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I use the following mix:

Nitrogen 78.08%
Oxygen 20.95%
Argon 0.93%
Carbon dioxide 0.03%
Neon 0.0018%
Helium 0.0005%
Krypton 0.0001%
Xenon 0.00001%
How did you get all the water vapor out. It is by far the thing that contributes to pressure differences do to temperature. I imagine if you have a very, very good dryer system in line after your air compressor your tires pressures would be practically almost as stable as nitrogen. In fact nitrogen is used for stability mostly because the equipment used to put it into the containers we get it from is equipped with very, very good dryers.

Sent from my SPH-D710 using AutoGuide.Com Free App
 

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My buddy Jeremy fills up with nitrogen at the track and loves it because his tire pressures remain constant across the temperature range.

He comes to the track with a pressurized container of nitrogen and fills and empties the tires twice to dilute any residual water vapor.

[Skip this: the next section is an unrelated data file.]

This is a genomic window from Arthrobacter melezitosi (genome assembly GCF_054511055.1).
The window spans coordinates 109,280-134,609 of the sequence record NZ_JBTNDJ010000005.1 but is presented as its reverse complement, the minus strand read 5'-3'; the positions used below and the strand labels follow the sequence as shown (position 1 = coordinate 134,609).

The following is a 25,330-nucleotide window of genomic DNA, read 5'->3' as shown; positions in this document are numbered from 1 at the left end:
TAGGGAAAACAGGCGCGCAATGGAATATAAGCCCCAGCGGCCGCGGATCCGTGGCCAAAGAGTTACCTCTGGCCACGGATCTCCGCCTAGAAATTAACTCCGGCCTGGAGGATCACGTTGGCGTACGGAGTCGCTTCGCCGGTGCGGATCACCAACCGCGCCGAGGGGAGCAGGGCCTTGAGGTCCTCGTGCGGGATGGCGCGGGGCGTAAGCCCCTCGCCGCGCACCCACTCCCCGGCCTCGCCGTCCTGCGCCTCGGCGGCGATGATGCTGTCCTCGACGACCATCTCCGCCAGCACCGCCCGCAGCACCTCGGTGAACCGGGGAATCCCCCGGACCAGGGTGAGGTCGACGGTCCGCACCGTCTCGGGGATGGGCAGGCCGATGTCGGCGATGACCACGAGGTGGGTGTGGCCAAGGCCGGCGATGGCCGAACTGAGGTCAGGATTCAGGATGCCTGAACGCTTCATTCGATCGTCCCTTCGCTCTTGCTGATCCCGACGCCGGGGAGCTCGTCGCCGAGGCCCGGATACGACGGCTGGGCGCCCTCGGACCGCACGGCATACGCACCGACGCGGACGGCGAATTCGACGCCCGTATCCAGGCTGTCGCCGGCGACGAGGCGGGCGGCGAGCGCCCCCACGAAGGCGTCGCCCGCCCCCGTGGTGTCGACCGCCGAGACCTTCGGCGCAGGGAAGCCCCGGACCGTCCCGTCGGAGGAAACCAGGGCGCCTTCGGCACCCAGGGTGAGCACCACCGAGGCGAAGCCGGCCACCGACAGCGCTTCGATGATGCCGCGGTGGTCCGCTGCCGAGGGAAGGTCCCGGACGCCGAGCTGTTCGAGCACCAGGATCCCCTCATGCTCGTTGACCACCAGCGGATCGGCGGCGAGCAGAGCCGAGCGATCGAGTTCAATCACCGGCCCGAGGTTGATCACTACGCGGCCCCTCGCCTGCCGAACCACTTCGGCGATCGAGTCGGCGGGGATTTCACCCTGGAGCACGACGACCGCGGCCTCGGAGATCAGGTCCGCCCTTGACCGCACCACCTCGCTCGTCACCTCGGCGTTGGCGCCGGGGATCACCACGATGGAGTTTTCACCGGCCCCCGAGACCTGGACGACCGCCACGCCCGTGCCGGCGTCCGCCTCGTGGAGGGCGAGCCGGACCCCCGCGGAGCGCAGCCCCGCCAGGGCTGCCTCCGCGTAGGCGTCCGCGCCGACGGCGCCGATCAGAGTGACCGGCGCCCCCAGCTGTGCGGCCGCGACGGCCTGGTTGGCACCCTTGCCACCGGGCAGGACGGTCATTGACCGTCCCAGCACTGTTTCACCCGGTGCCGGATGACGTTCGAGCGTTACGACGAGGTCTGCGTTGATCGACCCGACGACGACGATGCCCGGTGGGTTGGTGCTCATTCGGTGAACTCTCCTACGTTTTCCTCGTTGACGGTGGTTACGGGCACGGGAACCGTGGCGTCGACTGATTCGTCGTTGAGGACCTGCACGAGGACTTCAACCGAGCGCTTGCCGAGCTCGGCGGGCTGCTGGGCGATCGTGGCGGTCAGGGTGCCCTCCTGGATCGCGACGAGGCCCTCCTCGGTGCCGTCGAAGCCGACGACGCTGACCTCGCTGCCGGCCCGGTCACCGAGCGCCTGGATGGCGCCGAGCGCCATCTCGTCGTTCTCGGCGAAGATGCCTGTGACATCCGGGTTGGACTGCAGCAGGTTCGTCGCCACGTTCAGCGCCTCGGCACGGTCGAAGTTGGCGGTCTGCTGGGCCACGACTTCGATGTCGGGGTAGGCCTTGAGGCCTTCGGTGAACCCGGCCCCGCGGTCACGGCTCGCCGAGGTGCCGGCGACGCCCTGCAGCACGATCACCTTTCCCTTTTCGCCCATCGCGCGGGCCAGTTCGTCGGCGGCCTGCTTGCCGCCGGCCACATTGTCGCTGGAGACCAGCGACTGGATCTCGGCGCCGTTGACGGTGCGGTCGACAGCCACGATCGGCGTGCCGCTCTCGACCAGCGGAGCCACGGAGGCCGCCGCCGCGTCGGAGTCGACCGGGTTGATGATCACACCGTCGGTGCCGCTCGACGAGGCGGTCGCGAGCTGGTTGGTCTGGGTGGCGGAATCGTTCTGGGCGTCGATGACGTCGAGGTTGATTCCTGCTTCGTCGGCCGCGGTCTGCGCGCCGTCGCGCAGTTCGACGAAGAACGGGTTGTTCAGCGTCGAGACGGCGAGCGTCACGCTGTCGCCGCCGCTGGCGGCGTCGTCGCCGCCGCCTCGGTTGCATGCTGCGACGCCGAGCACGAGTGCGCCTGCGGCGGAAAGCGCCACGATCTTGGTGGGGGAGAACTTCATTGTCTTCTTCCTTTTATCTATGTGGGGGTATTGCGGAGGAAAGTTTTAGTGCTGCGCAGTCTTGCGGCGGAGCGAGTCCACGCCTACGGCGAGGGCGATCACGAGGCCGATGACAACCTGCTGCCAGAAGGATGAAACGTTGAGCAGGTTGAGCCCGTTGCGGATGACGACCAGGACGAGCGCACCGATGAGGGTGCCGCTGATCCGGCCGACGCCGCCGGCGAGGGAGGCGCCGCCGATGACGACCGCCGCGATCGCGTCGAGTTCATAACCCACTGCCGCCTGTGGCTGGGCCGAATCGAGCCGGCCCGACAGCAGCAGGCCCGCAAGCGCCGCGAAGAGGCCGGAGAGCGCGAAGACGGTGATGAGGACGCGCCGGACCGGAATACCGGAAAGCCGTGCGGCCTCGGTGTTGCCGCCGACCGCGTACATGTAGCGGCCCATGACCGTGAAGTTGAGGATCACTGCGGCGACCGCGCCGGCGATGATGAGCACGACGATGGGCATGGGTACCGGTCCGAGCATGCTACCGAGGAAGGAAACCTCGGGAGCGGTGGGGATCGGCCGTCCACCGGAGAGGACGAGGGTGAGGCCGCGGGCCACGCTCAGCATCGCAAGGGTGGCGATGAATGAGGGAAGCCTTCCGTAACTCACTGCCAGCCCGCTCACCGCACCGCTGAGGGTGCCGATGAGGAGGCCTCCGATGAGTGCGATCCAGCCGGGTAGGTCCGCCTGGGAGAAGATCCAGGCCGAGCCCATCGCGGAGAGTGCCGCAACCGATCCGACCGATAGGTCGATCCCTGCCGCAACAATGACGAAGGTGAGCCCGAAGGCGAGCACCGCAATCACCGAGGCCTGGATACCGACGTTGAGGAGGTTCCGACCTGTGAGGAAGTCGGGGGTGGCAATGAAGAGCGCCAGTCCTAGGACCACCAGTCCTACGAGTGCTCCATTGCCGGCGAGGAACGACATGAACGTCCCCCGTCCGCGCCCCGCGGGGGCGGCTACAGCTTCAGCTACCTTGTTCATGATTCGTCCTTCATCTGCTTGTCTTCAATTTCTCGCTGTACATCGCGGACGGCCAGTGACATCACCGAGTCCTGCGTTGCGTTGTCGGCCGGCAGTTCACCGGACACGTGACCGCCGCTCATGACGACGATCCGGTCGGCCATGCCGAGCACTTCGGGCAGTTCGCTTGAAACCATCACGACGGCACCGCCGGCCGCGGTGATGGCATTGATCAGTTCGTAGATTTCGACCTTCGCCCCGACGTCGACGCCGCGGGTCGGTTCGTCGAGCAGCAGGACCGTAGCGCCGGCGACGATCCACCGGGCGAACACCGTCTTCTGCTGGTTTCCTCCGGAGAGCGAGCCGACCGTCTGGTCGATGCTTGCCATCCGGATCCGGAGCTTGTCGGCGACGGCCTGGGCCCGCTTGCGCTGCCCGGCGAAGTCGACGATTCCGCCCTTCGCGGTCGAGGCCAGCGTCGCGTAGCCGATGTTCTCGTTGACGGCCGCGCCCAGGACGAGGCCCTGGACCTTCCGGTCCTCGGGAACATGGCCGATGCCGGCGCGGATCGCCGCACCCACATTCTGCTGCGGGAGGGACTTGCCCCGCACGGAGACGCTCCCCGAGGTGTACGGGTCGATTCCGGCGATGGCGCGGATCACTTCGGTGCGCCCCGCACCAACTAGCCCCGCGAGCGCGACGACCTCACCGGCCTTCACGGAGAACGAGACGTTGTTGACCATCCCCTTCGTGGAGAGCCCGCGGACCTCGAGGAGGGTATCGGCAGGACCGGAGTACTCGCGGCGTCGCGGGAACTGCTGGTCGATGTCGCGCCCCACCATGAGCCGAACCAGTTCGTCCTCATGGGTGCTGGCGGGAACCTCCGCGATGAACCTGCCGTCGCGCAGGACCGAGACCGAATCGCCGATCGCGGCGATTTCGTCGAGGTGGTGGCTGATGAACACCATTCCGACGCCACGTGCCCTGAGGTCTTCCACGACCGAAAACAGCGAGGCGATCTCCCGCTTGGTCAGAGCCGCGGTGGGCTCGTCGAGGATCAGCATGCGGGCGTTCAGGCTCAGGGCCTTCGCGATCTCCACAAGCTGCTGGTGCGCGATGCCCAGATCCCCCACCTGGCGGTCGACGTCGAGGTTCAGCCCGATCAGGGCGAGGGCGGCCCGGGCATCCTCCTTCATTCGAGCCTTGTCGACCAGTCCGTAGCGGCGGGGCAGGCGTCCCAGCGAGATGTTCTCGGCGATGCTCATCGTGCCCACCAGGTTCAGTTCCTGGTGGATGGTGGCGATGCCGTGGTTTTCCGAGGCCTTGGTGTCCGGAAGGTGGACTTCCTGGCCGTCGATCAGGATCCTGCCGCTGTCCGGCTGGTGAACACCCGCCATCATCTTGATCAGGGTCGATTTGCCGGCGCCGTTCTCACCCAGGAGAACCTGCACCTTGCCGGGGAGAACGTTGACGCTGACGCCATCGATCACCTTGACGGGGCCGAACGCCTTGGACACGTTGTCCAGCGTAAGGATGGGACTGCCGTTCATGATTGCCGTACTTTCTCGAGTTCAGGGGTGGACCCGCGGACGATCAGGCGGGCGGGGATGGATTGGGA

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Good idea. I suspect if you mount your tires in the Sahara dessert and then purge and refill them several times with either nitrogen or very well dried air that you might actually get the humidity in them down to ten percent or so.

I just adjust my pressures a few times during a track day and figure it's less effort.
 

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Come on. 10% should not be difficult to get. Here are the current conditions here in Colorado.
 

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I use:

Nitrogen: 20–90%
Hydrogen: 0–50%
Carbon dioxide: 10–30%
Oxygen: 0–10%
Methane: 0–10%

And I use a Flatus pump.
 

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I thought this might be pertinent to your question.